use Sub::ForceEval qw( My::function );

or

  sub foo :ForceEval qw( Some::Package::munge_error )
  {
    ...
  }

Functions are checked via $package->can( $name ), defaulting to a stub that passes back $@ as-is with a warning that "$package cannot $name".

wrapping AUTOLOAD and friends.

using "sub"

Due to the handling by Attribute::Handlers, adding ForceEval to AUTOLOAD, DESTROY, BEGIN, CHECK, or INIT blocks requires that they have a 'sub' prefix in the code.

Working code:

  sub AUTOLOAD  :ForceEval
  {
    ...
  }

This will fail since it lacks the "sub":

  AUTOLOAD  :ForceEval
  {
    ...
  }
$AUTOLOAD

The autoload in Sub::ForceEval is installed into the Eval'ed sub's package. This means that all AUTOLOADS that use ForceEval in the program will share a single $AUTOLOAD. This is not normally an issue since only one AUTOLOAD at a time is called and daisy-chaining them depends on their having a common value anyway.

DIAGNOSTICS ^

"Missing eval for '$name'", $@

An :ForceEval subroutine was called from a context where exceptions would not be caught by any surrounding eval. This uses Carp::cluck to complain about the fact and keeps going.

"Warning: 'Package <package>' cannot '<name>'
"Warning: 'Class <package>' cannot '<name>'

Breaking up the handler argument on '->' or the final '::' gives a package and name. These are checked via

  $package->can( $name )

at runtime, prior to dispatch. If the given package does not have the name in it (or one of its base classes in OO) then Sub::ForceEval logs the warning and returns $@ as-is.

CONFIGURATION AND ENVIRONMENT ^

Sub::ForceEval requires no configuration files or environment variables.

DEPENDENCIES ^

  strict

  Carp

  Symbol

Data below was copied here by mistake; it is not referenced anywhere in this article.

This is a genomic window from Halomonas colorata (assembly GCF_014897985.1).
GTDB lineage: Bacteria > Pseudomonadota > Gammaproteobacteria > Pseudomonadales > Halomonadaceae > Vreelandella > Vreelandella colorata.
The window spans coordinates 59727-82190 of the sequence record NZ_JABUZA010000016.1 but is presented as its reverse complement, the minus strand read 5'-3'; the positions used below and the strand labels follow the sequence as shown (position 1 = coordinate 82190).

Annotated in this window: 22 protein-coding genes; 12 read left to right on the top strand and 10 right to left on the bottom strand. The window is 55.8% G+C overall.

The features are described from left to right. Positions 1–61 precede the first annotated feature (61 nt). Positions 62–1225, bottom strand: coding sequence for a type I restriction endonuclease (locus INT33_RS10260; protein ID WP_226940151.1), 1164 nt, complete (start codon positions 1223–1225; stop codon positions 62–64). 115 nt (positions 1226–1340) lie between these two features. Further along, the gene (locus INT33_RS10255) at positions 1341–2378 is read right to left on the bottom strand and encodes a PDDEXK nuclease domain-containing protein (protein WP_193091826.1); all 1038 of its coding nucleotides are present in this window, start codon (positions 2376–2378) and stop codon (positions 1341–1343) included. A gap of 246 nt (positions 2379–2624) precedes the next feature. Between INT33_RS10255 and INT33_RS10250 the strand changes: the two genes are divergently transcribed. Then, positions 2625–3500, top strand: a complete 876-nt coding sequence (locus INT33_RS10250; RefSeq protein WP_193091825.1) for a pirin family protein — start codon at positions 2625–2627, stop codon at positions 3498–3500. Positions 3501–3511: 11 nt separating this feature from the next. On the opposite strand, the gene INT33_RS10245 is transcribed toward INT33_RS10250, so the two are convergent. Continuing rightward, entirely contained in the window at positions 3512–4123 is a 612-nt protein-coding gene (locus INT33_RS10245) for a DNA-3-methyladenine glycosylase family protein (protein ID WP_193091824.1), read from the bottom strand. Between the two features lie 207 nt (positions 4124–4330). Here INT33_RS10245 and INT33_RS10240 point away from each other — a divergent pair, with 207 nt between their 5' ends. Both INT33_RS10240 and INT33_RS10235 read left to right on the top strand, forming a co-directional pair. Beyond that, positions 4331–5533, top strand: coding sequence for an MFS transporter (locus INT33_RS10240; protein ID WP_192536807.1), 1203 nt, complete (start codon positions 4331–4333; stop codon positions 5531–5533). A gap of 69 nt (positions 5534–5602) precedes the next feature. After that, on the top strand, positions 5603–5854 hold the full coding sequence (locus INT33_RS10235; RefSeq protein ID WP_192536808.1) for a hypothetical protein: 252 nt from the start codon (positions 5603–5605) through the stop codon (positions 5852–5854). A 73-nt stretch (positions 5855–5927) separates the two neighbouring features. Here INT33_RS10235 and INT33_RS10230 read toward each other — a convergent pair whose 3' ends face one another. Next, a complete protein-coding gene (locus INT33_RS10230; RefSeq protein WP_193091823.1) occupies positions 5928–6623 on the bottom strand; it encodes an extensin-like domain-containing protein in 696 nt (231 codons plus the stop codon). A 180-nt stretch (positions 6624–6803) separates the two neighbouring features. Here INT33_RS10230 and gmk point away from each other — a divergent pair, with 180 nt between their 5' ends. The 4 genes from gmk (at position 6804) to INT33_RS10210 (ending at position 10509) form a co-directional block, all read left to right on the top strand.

version

  Attribute::Handlers 

INCOMPATIBILITIES ^

None reported.

BUGS AND LIMITATIONS ^

No bugs have been reported.

Some parts of this are impossible to test since detecting that the module incorrectly detected an existing eval requires running it in an eval.

Please report any bugs or feature requests to bug-sub-ForceEval@rt.cpan.org, or through the web interface at http://rt.cpan.org.

AUTHORS ^

Steven Lembark <lembark@wrkhors.com>

Damian Conway

LICENCE AND COPYRIGHT ^

This module is free software; you can redistribute it and/or modify it under the same terms as Perl itself. See perlartistic.

DISCLAIMER OF WARRANTY ^

BECAUSE THIS SOFTWARE IS LICENSED FREE OF CHARGE, THERE IS NO WARRANTY FOR THE SOFTWARE, TO THE EXTENT PERMITTED BY APPLICABLE LAW. EXCEPT WHEN OTHERWISE STATED IN WRITING THE COPYRIGHT HOLDERS AND/OR OTHER PARTIES PROVIDE THE SOFTWARE "AS IS" WITHOUT WARRANTY OF ANY KIND, EITHER EXPRESSED OR IMPLIED, INCLUDING, BUT NOT LIMITED TO, THE IMPLIED WARRANTIES OF MERCHANTABILITY AND FITNESS FOR A PARTICULAR PURPOSE. THE ENTIRE RISK AS TO THE QUALITY AND PERFORMANCE OF THE SOFTWARE IS WITH YOU. SHOULD THE SOFTWARE PROVE DEFECTIVE, YOU ASSUME THE COST OF ALL NECESSARY SERVICING, REPAIR, OR CORRECTION.

IN NO EVENT UNLESS REQUIRED BY APPLICABLE LAW OR AGREED TO IN WRITING WILL ANY COPYRIGHT HOLDER, OR ANY OTHER PARTY WHO MAY MODIFY AND/OR REDISTRIBUTE THE SOFTWARE AS PERMITTED BY THE ABOVE LICENCE, BE LIABLE TO YOU FOR DAMAGES, INCLUDING ANY GENERAL, SPECIAL, INCIDENTAL, OR CONSEQUENTIAL DAMAGES ARISING OUT OF THE USE OR INABILITY TO USE THE SOFTWARE (INCLUDING BUT NOT LIMITED TO LOSS OF DATA OR DATA BEING RENDERED INACCURATE OR LOSSES SUSTAINED BY YOU OR THIRD PARTIES OR A FAILURE OF THE SOFTWARE TO OPERATE WITH ANY OTHER SOFTWARE), EVEN IF SUCH HOLDER OR OTHER PARTY HAS BEEN ADVISED OF THE POSSIBILITY OF SUCH DAMAGES.